Installing OpenFOAM in 3 easy steps with RheologicRemix binaries

In this article we give you a step-by-step installation guide for our RheologicRemix binaries. For beginners this is probably the easiest and for professionals the fastest way how to get OpenFOAM with its most important dependencies and tools running on a variety of operating systems.

Before we start, let's get one thing out of the way: OpenFOAM is a trademark owned by ESI and as laid out in their trademark guidelines we are obliged not to create any confusion regarding that. The installation instructions below apply to our RheologicRemix binaries, which are based on OpenFOAM, however, what we are showing here is not approved or endorsed by OpenCFD Limited, the producer of the OpenFOAM software and owner of the OPENFOAM® and OpenCFD® trade marks.

What we do show here is how to install our RheologicRemix binaries, which are based on OpenFOAM and are pre-compiled including common tools and libraries - foremost Paraview and OpenMPI - for a variety of platforms. This is to the best of our knowledge the fastest and simplest way to get OpenFOAM running. We use this process ourselves when we are deploying on a new machine. If you want to have more control over the installation process, because you want to include special compiler flags, libraries or made modifications to the source code, this guide is not for you - look in the Resources Section below for a couple of pointers.

Please note that while Paraview is included in the official package, it usually lags a bit behind the original Paraview release schedule. You might therefore want to install a newer Paraview version independently of the one included here (there are installers for all major linux distributions). For RheologicRemix-3.0.1 the foamyHexMesh and foamyQuadMesh tools are not included - as with the official apt-get package, they need to be compiled independently.

For the Impatient

Issue the following commands in your terminal (adapt the bashrc line to fit your version):

$ cd ~ && wget
$ tar -xvf RheologicRemixLatest
$ cat bashrc-OpenFOAM-3.0.1 >> .bashrc && source .bashrc

Done. Yes, that's all.

Everybody else: read on!


Ok, here we go. For this guide I assume that you are on some flavour of linux system and have a basic working knowledge of opening a terminal and running command line programs. Even if not, the following instructions will likely get you there with a bit of googling on how to use unix/linux terminal and command lines. A common scenario is that you are on ubuntu or kubuntu with some kind of graphical window manager. To open a command line window simply click on the ubuntu or kubuntu icon and type in "terminal" in the search window. In most cases this will give you a list of terminal programs that you can use to issue the commands shown below.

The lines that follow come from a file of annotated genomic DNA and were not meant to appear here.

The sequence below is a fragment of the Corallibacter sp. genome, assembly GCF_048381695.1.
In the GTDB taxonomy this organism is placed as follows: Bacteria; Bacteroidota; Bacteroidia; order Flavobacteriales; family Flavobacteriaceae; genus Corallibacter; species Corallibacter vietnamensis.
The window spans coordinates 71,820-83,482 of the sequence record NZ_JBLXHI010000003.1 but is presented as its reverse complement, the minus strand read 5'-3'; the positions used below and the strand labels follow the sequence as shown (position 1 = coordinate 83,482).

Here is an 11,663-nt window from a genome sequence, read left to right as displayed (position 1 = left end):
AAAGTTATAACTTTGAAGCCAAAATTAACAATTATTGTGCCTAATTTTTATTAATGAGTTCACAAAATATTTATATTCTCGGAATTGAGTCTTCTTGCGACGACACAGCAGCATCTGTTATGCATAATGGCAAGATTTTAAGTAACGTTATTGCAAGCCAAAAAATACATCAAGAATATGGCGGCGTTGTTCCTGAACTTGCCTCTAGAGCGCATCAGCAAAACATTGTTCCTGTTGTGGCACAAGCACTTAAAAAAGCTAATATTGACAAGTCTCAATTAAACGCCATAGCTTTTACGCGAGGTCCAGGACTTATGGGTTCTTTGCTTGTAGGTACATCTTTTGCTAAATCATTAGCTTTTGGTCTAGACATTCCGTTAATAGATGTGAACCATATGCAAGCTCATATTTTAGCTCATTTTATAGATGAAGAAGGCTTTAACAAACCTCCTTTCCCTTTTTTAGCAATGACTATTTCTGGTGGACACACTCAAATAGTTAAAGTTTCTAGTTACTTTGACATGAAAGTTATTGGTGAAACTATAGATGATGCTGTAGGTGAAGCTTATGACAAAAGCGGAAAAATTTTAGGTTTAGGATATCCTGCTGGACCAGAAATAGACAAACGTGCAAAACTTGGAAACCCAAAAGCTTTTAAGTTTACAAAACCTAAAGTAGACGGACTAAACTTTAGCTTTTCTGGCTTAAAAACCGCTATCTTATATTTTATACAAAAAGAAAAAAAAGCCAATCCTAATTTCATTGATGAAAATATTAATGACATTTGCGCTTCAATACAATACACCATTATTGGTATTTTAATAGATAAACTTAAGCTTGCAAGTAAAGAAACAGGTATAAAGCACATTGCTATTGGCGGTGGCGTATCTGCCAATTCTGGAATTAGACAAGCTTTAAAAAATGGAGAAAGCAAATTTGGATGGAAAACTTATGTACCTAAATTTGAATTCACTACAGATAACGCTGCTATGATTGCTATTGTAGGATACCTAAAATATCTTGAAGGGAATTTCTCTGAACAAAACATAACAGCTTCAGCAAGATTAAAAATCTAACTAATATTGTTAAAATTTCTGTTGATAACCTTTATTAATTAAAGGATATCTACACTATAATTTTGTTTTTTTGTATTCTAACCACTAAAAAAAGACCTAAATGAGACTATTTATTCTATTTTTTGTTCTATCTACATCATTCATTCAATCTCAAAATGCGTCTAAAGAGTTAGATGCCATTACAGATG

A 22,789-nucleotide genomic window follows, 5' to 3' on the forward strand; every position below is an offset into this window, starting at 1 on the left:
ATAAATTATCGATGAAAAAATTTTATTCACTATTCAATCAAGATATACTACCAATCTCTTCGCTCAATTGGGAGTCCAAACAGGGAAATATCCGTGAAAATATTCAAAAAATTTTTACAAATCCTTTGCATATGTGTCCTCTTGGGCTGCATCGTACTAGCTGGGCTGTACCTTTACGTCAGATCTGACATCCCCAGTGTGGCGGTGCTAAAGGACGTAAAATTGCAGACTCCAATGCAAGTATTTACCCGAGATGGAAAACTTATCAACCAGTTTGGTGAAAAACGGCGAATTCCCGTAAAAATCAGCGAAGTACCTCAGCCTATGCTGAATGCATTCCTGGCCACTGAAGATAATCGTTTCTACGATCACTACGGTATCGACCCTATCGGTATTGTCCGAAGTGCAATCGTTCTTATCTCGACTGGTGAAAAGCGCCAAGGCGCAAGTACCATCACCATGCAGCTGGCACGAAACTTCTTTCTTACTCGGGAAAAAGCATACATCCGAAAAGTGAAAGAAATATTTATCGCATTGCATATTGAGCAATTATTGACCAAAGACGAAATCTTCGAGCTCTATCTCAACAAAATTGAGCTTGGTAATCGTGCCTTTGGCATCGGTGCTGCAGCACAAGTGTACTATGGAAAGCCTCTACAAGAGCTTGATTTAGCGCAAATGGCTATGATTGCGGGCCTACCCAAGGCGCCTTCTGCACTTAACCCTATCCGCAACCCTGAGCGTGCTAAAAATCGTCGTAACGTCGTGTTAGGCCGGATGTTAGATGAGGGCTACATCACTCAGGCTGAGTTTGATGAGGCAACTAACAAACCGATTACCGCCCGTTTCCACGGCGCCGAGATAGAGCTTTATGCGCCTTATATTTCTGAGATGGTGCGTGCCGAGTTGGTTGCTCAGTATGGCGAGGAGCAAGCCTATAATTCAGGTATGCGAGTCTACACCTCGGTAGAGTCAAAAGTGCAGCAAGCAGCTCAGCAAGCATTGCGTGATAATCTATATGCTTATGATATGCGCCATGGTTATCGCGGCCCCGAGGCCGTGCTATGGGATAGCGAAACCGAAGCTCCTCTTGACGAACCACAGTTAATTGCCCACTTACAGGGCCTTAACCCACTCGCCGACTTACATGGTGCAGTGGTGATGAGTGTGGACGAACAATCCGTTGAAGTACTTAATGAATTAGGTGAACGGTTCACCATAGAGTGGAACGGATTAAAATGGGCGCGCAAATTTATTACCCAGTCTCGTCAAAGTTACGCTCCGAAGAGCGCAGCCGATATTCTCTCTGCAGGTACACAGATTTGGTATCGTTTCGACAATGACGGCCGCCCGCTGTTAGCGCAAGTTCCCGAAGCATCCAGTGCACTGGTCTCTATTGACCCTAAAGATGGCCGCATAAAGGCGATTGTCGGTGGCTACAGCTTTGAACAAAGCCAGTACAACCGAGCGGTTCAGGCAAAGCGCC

Step 1: Download the RheologicRemix Binaries

For your convenience we created a short link to the latest x86-64bit archive suitable for most modern linux distributions: In your terminal window you can download this like so:

$ wget

The downloaded file is simply named RheologicRemixLatest and is a xz-compressed tar archive.

If you need a specific version or if you are on a less common operating system go to the RheologicRemix download page and pick the proper binary for your operating system. Currently we offer versions for ubuntu, CentOs and also for ARM architectures (e.g. RaspberryPi, Android). If you are in doubt about which binary to choose you will most likely want the "ubuntu" binary (this is identical to the RheologicRemixLatest linked above). It is compiled for x86-64bit architectures and will probably work on most modern linux systems, though we have not tested this (let us know if you have!). Please note, that while the download link says something like "Ubuntu-12.04-LTS up to Ubuntu 14" the archive file itself might be named something like RheologicRemix-2.3.x-6586d545d605-Ubuntu-12.04_LTS.tar.xz. Even though the file name does not contain "Ubuntu 14" it works perfectly fine there too (and probably on a lot of other modern linux distributions). If you need them there are also RheologRemixes available based on older versions of OpenFOAM. Click on the appropriate button on the download page to reveal them. To download, simply click on the binary you want to grab and save it in a convenient location. The file that is downloaded is a compressed archive file (tar archive, xz compressed) ending in .tar.xz. As a completely optional step, you can verify the downloaded file using pgp check its integrity with sha256 - skip to the bottom for detailed instructions on verification.